Reports and inquiry testimony are readily available to study. BP has produced its own investigation report and a technical lessons learned document with accompanying DVD –  http://www.bp.com/liveassets/bp_internet/globalbp/globalbp_uk_english/incident_response/STAGING/local_assets/downloads_pdfs/Deepwater_Horizon_Containment_Response.pdf

Many pundits have shared opinions about where BP went wrong and what it should have done. Here are some observations, that can point to where organisations might start to look for lessons relevant to them:

Readiness – an every day investment

In a crisis, time is precious, priorities key. Whatever the world thinks, BP was readier than many organisations. Meetings need a purpose, priorities established, decisions taken efficiently, communications clear and concise. All good skills and habits worth cultivating for every day business. But it takes training and practice.

Know the system

If outside agencies, especially emergency services, respond to a corporation’s incident, it will likely be managed using an established response system with tried and tested procedures and protocols. Corporate responders – including senior management – need to be familiar with the system.

It’s an on-line world

On-line is where most of the conversations and coverage about a crisis now occur. Corporate communicators who believe they should focus solely on traditional, mainstream media during a crisis – however demanding they are – will miss most of what is being said about them by default.

Social media smart

A crisis is not the time to learn the challenges and opportunities of social media such as You Tube, Twitter, Facebook etc. These channels can hurt and help at the same time. Corporate communicators need to be social media savvy, knowing when and how they can use these channels in a crisis. And tomorrow there will be a new one to learn about …

A mobile world

As well as being on-line, the world carries the internet on its hip or in a purse. To reach key audiences on the go, corporate communicators cannot be hidebound by the technology they are permitted or know how to use.

Information discipline

To provide timely, accurate on-message information to the outside world as soon as possible across an organisation requires discipline to ensure it is shared effectively inside too. Information discipline gets harder over time, as people shift in and out or they are spread over geography and time zones. Has your organisation got a system other than email?

Plan for help

Chances are a corporate communications department will need extra people to cope with the tremendous information demand during a crisis. To bring them on-board takes time and effort, just when you need both for other priorities.  Learn how to integrate extra resources quickly as well as how to coordinate with other agencies.

Communications processes

A corporate communications manual provides clear ‘how to’ instructions that save time and help integrate the ‘new hands’ an organisation needs. Have you got one?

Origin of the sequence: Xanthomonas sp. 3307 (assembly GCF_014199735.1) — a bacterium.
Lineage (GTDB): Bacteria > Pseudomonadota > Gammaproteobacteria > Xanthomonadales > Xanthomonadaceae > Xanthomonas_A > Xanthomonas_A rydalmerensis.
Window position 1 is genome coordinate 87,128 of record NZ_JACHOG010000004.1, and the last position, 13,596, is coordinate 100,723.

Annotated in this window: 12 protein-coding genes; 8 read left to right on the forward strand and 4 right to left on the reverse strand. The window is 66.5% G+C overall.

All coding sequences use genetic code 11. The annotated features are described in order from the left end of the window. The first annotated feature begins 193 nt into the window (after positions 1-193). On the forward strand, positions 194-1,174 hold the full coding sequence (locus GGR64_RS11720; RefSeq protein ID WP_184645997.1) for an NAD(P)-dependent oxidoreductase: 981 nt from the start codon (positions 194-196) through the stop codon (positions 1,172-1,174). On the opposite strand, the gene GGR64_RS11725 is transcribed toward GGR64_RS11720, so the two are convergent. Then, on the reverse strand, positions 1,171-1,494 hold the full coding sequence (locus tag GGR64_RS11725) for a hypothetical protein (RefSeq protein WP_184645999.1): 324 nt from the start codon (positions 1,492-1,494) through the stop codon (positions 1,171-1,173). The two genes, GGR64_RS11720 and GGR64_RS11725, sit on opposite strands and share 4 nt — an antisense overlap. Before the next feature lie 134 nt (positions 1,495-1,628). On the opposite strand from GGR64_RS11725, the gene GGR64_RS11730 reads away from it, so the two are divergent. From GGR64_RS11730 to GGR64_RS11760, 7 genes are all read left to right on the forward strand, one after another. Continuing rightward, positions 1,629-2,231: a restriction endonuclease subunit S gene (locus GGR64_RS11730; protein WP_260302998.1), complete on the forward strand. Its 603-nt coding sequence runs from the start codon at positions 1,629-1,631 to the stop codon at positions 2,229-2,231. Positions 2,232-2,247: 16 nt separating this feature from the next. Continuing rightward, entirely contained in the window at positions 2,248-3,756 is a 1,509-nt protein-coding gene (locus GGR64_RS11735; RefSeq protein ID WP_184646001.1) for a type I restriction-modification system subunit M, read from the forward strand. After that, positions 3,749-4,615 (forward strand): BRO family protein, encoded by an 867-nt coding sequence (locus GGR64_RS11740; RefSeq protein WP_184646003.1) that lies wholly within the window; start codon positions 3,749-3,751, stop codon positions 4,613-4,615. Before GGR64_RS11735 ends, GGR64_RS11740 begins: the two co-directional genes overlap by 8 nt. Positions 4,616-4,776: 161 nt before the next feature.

Leaders – be hard, be soft

A crisis tests any leader’s people skills. Responders need honest feedback, positive and negative. If something or someone isn’t working, the problem has to be fixed quickly to keep the response on track. But at the same time, people need to be ‘nurtured’ when the going gets tough for them.

Beware of the toll

Crises wear people down. The strain can show up at work or at home. Relationships may break. Any corporation that sees its people as an important asset needs to provide effective employee support in a crisis. The first step is to make sure they are trained.

Think strategic

It’s hard to see the writing on the wall with your back to it!  It’s too easy to get trapped into focusing on an immediate challenge – and not to look far enough ahead. A team, or someone, needs to be thinking long term from the outset.

Don’t make it worse..

Until the world thinks the crisis is fixed, there’s a lot an organisation can say to make things worse for itself. Stay on message and talk ‘actions, actions, actions’.

BP’s crisis was the first energy industry disaster of the social media age. The result was that information – good and bad – travelled at an exceptionally fast rate, was dominated by digital and saw demand for it go through the roof. But some of the most effective communication took place face to face.

The communications landscape is now much, much broader than it was. Organisations – particularly corporate communicators – should take note and learn because 2011 will bring its own crop of crises.

Neil Chapman worked as a communicator for BP until last year. He has 25+ years experience dealing with crises and difficult public affairs issues around the globe. He founded Alpha Voice Communications consultancy to focus on crisis communications readiness, presentation training and issues management. Go to:www.alphavoicecommunications.com to find out more.

Jonathan Bernstein’s 10 Questions for Crisis Preparation

I’ve known Jonathan Bernstein for a number of years now and he is one of the best at advising clients in major crises. He’s definitely been through the wars, so when Jonathan speaks I know I listen. Here is his top ten list of questions to ask to see if you are ready for a crisis.